However, by this stage I had moved on from knee-jerk emotion to a more calm, collected and considered approach. Having re-read the quote, I wondered whether Walmsley was referring purely to the Leonid Shvetsov 2008 Up record? The general consensus is that Shvetsov’s 2008 record is highly suspect (especially since Shvetsov* was subsequently discredited in 2010 after the Belgian long-distance runner, Eddy Hellebuyck, tested positive for EPO and named Dr. Leonid as his supplier).
* Shvetsov’s credibility is right down there with Alberto Salazar, the only American man to have won the Comrades (1994).
However, Comrades has two records – the Up and the Down. The current Down record was set in 2016 by David Gatebe and, as far as I am aware, has never had its legitimacy questioned. Unfortunately, Walmsley does not name any specific athletes in his all-encompassing Comrades slur – so it’s unclear whether he was referring to both Shvetsov’s and Gatebe’s times. However, Jim Walmsley has stated his intention to run the 2020 Comrades Marathon which is a Down run – so it will be Gatebe’s record that he’ll be gunning for*.
* That is of course assuming he’s not planning to do a Caitlyn Jenner on us and, post-op, go for Frith van der Merwe’s 1989 Down record instead.
The other possibility is that Walmsley is one of those Americans who is unaware that the fairly significant land mass known as Africa is in fact a continent, rather than a country – and that the 54-odd countries within Africa are distinct entities with completely different cultures, customs, conventions, [enter you own exhaustive list here], etc.*
* Just to reassure anyone who is reading this in the northern hemisphere and is still wondering whether South Africa is a geographic region or a country, I can confirm that we have our own flag, national anthem and all the other stuff required to be a ‘real’ country. South Africa even meets the strict Zappa ‘real country’ definition of the term (although both the airline and football team criteria are slightly tenuous these days).
Athletes from certain East African countries, well known for their popularity as holiday destinations for British athletes, have recently been the subject of several high-profile doping scandals. This has created a justified questioning on the credibility of performances of certain athletes (actually just athletes under the management of specific agents) from those countries.
Unfortunately, this has led some narrow-minded first world athletes to brand the whole of Africa as a drug fuelled den of iniquity. Surely Walmsley could not be that stupid? Let’s hope not but there is plenty of ignorance and blinkered bigotry when it comes to Africa – an Italian half marathon recently tried to ban all ‘African’ runners from participating in their race ostensibly “to make the point that measures must be taken to regulate what is currently a trade in high-value African athletes”.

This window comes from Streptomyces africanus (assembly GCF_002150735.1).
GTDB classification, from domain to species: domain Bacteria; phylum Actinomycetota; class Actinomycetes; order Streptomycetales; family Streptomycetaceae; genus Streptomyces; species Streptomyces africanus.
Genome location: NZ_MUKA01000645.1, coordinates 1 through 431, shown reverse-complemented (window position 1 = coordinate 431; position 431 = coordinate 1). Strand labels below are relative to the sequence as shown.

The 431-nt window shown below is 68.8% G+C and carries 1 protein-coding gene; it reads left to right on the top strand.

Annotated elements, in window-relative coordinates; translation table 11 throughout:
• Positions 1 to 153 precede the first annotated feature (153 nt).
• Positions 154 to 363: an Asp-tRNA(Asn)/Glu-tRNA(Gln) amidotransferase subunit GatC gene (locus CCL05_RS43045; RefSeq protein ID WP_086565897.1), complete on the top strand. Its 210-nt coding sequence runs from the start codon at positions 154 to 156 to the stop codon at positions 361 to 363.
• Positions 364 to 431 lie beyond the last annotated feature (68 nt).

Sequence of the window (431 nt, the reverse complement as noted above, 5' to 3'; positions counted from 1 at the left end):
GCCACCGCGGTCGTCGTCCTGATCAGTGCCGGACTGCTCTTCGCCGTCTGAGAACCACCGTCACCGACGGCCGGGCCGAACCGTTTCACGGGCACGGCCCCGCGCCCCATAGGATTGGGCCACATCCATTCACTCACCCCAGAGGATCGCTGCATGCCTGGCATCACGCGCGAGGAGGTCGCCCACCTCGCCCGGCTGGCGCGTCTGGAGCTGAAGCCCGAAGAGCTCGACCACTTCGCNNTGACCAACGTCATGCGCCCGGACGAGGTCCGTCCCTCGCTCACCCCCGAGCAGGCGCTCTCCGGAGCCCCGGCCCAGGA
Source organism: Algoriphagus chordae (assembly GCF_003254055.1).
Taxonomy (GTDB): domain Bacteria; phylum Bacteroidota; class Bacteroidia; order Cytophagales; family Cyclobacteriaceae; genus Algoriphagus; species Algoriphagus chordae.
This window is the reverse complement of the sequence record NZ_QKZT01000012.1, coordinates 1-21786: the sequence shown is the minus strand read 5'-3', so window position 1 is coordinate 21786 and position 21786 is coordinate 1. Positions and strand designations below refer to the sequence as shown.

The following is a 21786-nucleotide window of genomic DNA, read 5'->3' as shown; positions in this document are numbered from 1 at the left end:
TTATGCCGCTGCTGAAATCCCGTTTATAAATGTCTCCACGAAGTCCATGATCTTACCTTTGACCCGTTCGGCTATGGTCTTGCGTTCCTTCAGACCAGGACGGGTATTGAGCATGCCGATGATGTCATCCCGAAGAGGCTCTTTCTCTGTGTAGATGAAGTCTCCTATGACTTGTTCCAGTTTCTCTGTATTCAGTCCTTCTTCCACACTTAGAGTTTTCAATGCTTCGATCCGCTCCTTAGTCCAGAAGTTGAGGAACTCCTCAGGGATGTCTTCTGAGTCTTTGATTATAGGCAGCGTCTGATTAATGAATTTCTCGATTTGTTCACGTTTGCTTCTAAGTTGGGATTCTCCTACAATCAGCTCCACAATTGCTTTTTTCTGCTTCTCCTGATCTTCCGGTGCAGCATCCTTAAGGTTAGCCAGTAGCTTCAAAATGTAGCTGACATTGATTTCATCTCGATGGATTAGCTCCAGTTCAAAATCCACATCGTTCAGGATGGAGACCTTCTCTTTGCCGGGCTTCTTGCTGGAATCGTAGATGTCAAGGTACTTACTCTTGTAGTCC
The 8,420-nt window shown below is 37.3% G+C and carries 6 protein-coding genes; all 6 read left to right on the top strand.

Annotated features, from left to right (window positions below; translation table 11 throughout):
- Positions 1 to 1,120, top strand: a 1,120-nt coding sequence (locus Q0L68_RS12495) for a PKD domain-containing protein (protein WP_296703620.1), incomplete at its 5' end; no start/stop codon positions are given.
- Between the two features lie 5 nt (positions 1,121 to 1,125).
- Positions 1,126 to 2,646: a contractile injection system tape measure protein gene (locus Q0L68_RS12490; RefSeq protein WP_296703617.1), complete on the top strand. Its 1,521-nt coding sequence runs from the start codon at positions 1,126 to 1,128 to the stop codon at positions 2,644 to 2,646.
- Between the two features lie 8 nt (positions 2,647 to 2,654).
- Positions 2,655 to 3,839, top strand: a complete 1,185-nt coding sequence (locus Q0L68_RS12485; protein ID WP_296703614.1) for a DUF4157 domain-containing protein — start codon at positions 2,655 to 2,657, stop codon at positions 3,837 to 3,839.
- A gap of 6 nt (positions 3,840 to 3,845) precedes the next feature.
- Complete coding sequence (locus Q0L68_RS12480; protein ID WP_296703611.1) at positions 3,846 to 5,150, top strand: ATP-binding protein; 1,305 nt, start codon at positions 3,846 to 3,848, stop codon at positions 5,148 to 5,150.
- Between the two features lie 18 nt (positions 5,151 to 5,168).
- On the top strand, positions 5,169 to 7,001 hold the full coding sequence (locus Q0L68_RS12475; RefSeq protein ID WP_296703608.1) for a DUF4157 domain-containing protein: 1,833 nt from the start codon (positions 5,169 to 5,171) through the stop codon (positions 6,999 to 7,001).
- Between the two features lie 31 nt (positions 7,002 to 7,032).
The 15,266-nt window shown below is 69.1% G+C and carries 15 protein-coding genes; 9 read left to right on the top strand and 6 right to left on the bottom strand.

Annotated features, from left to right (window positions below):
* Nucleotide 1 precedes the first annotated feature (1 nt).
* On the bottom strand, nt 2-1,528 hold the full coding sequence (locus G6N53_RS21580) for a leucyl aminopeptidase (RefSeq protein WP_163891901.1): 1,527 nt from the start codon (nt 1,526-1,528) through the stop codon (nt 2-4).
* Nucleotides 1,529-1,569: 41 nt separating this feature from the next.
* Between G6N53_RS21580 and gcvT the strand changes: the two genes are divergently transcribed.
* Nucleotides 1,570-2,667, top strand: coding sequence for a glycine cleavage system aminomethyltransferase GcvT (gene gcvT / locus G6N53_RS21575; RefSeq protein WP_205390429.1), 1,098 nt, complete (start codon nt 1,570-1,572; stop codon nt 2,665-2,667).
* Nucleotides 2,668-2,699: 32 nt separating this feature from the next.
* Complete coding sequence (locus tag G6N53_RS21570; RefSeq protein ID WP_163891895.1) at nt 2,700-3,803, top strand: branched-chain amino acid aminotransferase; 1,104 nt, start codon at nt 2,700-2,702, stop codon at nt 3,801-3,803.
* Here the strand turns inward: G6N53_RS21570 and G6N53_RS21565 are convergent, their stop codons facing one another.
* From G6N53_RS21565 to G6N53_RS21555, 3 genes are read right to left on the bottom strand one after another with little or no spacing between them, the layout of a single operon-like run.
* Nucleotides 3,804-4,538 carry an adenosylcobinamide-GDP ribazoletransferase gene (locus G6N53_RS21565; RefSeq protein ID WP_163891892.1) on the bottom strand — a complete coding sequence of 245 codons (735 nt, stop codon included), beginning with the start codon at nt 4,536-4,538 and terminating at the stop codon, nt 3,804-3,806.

However, just because one small section of a very large continent has a major problem with performance enhancing drugs does not mean that the other 50-odd countries should be tarred with the same brush – just as it would be unfair of me to label all Americans as ignorant (and to be clear, I am not!). Similarly, it would be unfair to question the performances of athletes from the other 42 countries in Europe just because of two countries on the eastern and western extremities.
If I put on Jim Walmsley’s sunglasses for a minute to view the world thorough his myopic eyes, I might cast a disdainful glance over current affairs in the States and make a ridiculous statement like, “(As for) uterus envy. I think white American males have a little bit of skepticism from my viewpoint after going all Saudi Arabia on their females.” I have no idea where Jim Walmsley fits on the scale between sexist misogyny and proud bastion of female empowerment but, just because some old white guys in Alabama (over 2,500km away from Walmsley’s home state of Arizona) are trying to implement Sharia* law does not mean that all, or even most men, are currently trying to do so.
* I plead a Walmsley level of ignorance here. I am not entirely sure if it is Sharia law that is being implemented in Alabama but, from what I understand, the plan is to severely restrict women’s rights. As far as I know women are still allowed to drive a car in Alabama and do not yet need to be chaperoned by a male family member when they leave the house. I’m happy to be educated on this one.